The American people, however, are beginning to catch on. A recent Washington Post poll indicated that 59 percent of American adults disagree that work visas should be increased for foreign workers with advanced degrees in math science and engineering. Only 32 percent agreed.
At the lower end of the employment scale, the self-serving propaganda that “illegal immigrants are only doing the work Americans won’t do” has also been discredited. Candidates should be asked how we can justify giving legal status to 8.1 million illegal workers when 13.9 million American workers are unemployed and another 8.9 million are on involuntary part-time work status. The country needs more jobs—not more foreign workers.
In the last debate, one candidate claimed that giving illegal immigrants permanent legal status was not amnesty unless they received a path to citizenship. Tell that to unemployed Americans! Here is a rule of thumb to cut through the deception on amnesty: if they don’t have to go home, it is amnesty.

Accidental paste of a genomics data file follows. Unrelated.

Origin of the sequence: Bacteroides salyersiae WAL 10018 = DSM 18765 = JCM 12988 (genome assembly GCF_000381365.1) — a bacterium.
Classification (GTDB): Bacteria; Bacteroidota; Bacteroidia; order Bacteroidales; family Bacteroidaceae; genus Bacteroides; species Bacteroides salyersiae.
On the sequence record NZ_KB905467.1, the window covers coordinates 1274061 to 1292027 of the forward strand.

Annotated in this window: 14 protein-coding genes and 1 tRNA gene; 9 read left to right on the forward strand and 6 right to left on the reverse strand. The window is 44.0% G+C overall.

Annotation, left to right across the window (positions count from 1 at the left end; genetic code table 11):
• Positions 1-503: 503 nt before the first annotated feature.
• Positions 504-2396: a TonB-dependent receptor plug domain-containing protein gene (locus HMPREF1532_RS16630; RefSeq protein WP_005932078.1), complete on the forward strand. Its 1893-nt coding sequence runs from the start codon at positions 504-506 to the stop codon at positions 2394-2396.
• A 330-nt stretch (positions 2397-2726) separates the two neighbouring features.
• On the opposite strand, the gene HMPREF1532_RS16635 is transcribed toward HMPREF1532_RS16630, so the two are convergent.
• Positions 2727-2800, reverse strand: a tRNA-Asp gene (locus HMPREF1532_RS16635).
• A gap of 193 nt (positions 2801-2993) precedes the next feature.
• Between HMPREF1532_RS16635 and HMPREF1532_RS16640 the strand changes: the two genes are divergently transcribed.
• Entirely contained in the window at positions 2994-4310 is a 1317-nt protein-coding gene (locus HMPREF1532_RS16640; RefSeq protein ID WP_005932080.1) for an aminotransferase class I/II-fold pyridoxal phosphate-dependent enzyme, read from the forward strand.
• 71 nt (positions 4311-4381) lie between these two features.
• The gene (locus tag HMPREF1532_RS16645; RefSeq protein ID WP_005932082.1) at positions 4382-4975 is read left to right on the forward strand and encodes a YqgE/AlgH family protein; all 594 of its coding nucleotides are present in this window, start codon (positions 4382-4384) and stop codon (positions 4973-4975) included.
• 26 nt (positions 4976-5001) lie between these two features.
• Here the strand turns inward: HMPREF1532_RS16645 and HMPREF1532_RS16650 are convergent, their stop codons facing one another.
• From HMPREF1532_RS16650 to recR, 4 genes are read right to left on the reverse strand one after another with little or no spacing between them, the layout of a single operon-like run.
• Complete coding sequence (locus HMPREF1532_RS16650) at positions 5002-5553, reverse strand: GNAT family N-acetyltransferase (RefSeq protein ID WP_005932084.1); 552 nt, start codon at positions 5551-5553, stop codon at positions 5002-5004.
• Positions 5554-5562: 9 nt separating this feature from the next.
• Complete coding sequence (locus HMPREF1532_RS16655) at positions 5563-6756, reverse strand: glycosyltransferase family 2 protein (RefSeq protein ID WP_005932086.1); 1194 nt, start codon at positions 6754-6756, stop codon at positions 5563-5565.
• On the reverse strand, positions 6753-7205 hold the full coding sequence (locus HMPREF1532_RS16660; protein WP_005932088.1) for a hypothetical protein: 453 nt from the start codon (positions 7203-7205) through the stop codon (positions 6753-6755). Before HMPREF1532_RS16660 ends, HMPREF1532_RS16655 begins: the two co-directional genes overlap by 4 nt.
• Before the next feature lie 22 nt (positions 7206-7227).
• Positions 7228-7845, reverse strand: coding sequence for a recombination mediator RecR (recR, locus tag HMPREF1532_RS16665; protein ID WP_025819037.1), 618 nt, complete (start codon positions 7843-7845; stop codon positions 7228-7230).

One candidate believes making most illegal immigrants legal can solve the problem of illegal immigration. Just hand them a Red Card as a permanent work visa. The so- called “Red Card” plan allows U.S. employers to order whatever employees they need from foreign employment agencies that screen the applicants and issue them a Red Card.
This would be an unconscionable disregard for American workers and their families.